File No. 861.00/807

The Consul at Tiflis (Smith) to the Secretary of State1


In a private conference to-day at this Consulate between the chairman of the government of Southeastern Russian federation, Kharlamov, and General Shore, Colonel Chardigny, and myself, former stated that federation is composed of Cossacks of the Don Plateau, Terek, Astrakhan, and of Daghestan. This union was joined by the Cossacks of the Ural and rest [negotiations in progress?] with upper Caucasians and are on their way with Little Russia, Poland, and Siberia. In the first little confidence felt. That Generals Kaledin and Alexeev were organizing an armed force which was rapidly being joined by Cossack officers and loyal troops from all Russia; that the force already existing was sufficient to withstand any effort that could be made by the disorganized Russian Army and to take Tambov, Saratov, Samara; that for the present federation contemplated holding its front and maintaining order within its borders and would endeavor to create an army for fighting with the Allies; that it would not submit to a separate peace or armistice without the consent of the Allies. The line to be held by the federation is as indicated in my telegram of November 18.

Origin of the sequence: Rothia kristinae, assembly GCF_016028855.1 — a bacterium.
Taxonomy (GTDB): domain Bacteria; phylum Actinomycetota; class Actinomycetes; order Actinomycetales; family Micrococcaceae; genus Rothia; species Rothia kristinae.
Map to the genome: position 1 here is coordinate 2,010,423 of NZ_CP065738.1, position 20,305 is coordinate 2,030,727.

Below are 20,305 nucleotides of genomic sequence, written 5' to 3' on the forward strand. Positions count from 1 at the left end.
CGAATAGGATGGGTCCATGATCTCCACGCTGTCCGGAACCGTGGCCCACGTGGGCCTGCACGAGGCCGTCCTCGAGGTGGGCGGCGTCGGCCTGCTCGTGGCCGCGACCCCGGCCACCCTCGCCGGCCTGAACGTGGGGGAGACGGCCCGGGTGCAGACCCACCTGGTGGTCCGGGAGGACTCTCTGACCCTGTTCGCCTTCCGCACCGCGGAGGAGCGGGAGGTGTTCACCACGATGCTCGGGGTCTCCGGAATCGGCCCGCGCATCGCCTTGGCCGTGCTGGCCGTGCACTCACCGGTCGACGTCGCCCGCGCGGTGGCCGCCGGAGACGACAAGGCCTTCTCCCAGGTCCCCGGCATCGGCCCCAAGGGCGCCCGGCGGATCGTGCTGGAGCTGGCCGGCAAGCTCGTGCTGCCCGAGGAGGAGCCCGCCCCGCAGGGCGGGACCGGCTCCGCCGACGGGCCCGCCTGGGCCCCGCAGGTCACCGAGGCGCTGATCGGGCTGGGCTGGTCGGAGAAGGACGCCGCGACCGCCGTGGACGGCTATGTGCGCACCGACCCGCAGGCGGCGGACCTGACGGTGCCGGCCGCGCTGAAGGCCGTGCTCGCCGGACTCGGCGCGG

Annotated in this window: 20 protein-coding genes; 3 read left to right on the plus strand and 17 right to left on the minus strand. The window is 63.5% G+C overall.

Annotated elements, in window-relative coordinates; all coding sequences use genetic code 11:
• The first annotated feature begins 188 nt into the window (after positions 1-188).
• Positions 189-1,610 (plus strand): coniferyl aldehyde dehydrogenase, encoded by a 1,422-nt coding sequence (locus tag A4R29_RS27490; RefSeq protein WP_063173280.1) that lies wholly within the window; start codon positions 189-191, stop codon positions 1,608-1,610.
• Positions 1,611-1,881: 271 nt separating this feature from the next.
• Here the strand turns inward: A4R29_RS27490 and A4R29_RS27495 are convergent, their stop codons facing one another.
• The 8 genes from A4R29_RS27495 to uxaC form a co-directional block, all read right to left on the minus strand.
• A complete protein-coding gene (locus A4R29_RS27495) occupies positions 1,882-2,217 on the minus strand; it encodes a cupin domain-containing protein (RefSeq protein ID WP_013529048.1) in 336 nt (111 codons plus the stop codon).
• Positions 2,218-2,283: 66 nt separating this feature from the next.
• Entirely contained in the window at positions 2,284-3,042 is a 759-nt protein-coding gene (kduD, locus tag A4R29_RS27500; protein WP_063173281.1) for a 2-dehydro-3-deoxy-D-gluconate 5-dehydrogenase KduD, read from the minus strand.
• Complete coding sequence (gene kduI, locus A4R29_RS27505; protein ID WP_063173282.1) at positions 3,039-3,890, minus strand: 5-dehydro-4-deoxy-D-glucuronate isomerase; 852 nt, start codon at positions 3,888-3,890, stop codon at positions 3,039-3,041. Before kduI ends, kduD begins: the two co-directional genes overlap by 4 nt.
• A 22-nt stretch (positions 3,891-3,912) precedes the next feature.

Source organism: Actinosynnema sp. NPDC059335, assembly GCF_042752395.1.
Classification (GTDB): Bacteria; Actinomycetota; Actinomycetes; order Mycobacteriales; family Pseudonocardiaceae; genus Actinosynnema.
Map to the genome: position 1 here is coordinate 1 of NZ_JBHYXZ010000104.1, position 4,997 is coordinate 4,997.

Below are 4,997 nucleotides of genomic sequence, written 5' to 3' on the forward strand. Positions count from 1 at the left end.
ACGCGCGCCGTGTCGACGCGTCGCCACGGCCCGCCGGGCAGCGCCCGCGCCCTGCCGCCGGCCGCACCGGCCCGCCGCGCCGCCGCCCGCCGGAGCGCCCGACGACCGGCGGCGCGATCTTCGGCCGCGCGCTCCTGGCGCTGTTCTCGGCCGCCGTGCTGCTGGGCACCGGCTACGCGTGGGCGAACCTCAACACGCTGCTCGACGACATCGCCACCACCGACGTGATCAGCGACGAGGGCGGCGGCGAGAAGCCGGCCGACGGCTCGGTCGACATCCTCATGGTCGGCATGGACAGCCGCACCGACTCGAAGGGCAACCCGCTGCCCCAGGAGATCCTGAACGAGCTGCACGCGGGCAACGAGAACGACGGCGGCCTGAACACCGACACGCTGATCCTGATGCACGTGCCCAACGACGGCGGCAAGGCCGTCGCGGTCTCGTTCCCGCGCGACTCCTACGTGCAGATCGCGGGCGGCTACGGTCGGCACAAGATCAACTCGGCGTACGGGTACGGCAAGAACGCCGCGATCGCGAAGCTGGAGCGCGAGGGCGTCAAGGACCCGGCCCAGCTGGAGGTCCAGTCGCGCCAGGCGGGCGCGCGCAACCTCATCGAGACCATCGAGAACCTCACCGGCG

There is little doubt of the success of this movement if given active support in men, money, equipment, and administration. Federation would welcome presence American or Allied forces, would turn over administration railroads and would be able to feed Rumanian Army as well as Allied forces which might be sent to their assistance. This federation, if supported, would hold practically all Russia’s supplies. Not a train could move unless federation gave coal or petroleum. It could reduce northwestern Russia to starvation and it could save Rumanian Army, giving it possibility of falling back east to the government of Ekaterinoslav. Federation contemplates an issue of paper currency to be printed, for lack paper and presses, in United States or India. Civil capital of federation, Ekaterinodar; military center Novocherkassk. Kharlamov was formerly chairman of the high commissioners for the Caucasus and is sound man. The [Page 589] Black Sea Fleet very hostile to federation but can not live without coal. Please give general instructions for telegrams [by telegraph?] to me via Eastern, Bombay.

  1. Repeated to the Ambassador in Great Britain (No. 6044), Bee. 15, 1917, “for your information and for Crosby.”